“The transition process that we are seeing more and more, even say 12 months ago, is the migration to IP,” Parsons said. “Some of our larger customers have transitioned to IP. The industry is changing. The question that we are faced with, ‘Is there enough bandwidth at the customer’s site to be able to manage the increased file sizes these cameras produce?’”

Enter 3xLOGIC Inc., based in Westminster, Colo. “We have been working with Arecont Vision since 2004 as a Technology Partner,” said Brian Davis, Director of Sales for 3xLOGIC. “Our focus has been to find ways to reduce megapixel files down to a manageable size that can really stream—in both live and playback—over anyone’s network. Getting that vital information to anybody, anywhere, anytime—whether it’s through a Client application, monitoring stations, smartphone or any other device—our emphasis has been to make megapixel technology a manageable and usable resource.”

3xLOGIC was introduced to Interface) through a Manufacturer’s Rep firm out of Texas named Campion Sales. “About two years ago we were looking for a strong video server partner to help us extend our product base, enrich our business model and put us in some verticals that we hadn’t been in,” Parsons said. “We were looking for a stronger partner for some of the verticals that we currently are in.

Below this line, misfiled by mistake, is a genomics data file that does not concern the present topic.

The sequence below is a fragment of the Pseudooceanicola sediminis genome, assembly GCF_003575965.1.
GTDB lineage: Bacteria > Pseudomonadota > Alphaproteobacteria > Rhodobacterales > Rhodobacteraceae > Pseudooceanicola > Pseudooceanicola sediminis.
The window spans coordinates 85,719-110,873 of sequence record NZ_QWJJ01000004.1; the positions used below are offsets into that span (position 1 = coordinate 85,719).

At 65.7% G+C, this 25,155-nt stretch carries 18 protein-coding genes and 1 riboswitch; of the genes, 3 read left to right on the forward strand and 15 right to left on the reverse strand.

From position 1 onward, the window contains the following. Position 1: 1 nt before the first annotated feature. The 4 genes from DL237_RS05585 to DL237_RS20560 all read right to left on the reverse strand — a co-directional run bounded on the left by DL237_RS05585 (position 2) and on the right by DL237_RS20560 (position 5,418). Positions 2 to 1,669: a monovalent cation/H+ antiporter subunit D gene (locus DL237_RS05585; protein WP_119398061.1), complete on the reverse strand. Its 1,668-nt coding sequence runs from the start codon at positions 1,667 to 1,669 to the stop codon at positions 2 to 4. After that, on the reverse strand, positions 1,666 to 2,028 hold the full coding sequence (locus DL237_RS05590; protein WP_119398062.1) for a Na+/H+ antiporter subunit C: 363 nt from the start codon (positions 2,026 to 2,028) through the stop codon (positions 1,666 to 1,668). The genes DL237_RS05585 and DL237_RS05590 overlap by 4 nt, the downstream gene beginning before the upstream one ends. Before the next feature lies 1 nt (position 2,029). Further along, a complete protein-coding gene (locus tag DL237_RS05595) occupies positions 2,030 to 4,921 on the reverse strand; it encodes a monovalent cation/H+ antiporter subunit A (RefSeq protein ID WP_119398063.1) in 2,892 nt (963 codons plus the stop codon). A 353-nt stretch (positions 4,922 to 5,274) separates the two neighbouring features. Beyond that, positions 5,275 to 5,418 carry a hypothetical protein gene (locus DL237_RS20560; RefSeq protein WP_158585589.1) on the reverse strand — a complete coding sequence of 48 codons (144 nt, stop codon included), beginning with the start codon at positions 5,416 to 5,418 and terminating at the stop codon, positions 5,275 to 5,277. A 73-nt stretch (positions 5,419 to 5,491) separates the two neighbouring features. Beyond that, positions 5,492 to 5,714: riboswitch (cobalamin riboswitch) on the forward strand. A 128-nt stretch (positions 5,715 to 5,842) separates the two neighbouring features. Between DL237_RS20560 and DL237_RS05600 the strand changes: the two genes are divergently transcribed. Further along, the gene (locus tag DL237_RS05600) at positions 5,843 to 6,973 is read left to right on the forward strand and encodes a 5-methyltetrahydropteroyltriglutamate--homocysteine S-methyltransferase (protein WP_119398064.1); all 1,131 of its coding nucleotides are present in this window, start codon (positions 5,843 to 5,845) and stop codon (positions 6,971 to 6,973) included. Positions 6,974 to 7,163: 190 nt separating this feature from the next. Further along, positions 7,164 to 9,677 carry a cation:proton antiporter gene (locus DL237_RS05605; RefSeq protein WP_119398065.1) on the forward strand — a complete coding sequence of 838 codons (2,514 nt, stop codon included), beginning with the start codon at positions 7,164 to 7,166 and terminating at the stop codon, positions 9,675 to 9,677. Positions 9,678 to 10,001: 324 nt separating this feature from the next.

“What initially impressed us about 3xLOGIC is they had a really affordable hybrid video recording system that supported both analog and IP camera systems on a single video server,” Parsons continued. “Couple this with the Point of Sale and video analytics that they already had operational within their hybrid recorder, we knew that 3xLOGIC could bring to the table real-life solutions and lessons learned for us to leverage. That was a big piece of why we selected to put 3xLOGIC into our product assortment.”

That product assortment is made up of a variety of companies delivering a multitude of value propositions that Interface can in turn deliver to their customers. “Anybody can be a vendor if they have the right price and the right product,” said Parsons. “Yet it really means something when they change from a vendor to a partner, and then from a partner to a preferred partner—that is very rare, especially in a short period of time. Yet both 3xLOGIC and Arecont have done that with us.”

Parsons said the synergies between 3xLOGIC and Arecont were impressive. “It was apparent these two companies had worked together in the past. They understood each other’s product lines, they understood where their respective roadmaps were going.”